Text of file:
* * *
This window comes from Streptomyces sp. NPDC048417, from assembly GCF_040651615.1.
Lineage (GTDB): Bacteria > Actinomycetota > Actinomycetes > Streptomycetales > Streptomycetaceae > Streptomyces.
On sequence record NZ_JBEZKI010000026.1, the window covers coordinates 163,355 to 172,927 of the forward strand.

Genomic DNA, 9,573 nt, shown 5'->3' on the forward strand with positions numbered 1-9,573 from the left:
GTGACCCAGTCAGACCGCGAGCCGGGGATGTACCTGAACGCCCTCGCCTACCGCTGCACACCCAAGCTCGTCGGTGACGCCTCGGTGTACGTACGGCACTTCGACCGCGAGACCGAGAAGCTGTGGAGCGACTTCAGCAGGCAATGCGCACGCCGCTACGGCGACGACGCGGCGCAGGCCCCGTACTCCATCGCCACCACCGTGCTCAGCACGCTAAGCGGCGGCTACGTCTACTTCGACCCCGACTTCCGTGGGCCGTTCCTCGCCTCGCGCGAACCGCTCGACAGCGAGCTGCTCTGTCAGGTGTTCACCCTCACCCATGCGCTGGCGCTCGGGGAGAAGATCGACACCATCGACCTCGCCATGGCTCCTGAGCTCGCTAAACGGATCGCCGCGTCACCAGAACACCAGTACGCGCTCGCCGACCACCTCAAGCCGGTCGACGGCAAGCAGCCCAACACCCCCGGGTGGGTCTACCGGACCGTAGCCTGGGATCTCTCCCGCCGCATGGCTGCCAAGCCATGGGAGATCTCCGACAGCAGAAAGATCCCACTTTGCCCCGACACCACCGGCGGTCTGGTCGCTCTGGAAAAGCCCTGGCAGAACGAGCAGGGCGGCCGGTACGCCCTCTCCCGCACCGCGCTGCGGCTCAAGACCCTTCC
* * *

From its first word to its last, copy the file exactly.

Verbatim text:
This window comes from Streptomyces sp. NPDC048417, from assembly GCF_040651615.1.
Lineage (GTDB): Bacteria > Actinomycetota > Actinomycetes > Streptomycetales > Streptomycetaceae > Streptomyces.
On sequence record NZ_JBEZKI010000026.1, the window covers coordinates 163,355 to 172,927 of the forward strand.

Genomic DNA, 9,573 nt, shown 5'->3' on the forward strand with positions numbered 1-9,573 from the left:
GTGACCCAGTCAGACCGCGAGCCGGGGATGTACCTGAACGCCCTCGCCTACCGCTGCACACCCAAGCTCGTCGGTGACGCCTCGGTGTACGTACGGCACTTCGACCGCGAGACCGAGAAGCTGTGGAGCGACTTCAGCAGGCAATGCGCACGCCGCTACGGCGACGACGCGGCGCAGGCCCCGTACTCCATCGCCACCACCGTGCTCAGCACGCTAAGCGGCGGCTACGTCTACTTCGACCCCGACTTCCGTGGGCCGTTCCTCGCCTCGCGCGAACCGCTCGACAGCGAGCTGCTCTGTCAGGTGTTCACCCTCACCCATGCGCTGGCGCTCGGGGAGAAGATCGACACCATCGACCTCGCCATGGCTCCTGAGCTCGCTAAACGGATCGCCGCGTCACCAGAACACCAGTACGCGCTCGCCGACCACCTCAAGCCGGTCGACGGCAAGCAGCCCAACACCCCCGGGTGGGTCTACCGGACCGTAGCCTGGGATCTCTCCCGCCGCATGGCTGCCAAGCCATGGGAGATCTCCGACAGCAGAAAGATCCCACTTTGCCCCGACACCACCGGCGGTCTGGTCGCTCTGGAAAAGCCCTGGCAGAACGAGCAGGGCGGCCGGTACGCCCTCTCCCGCACCGCGCTGCGGCTCAAGACCCTTCC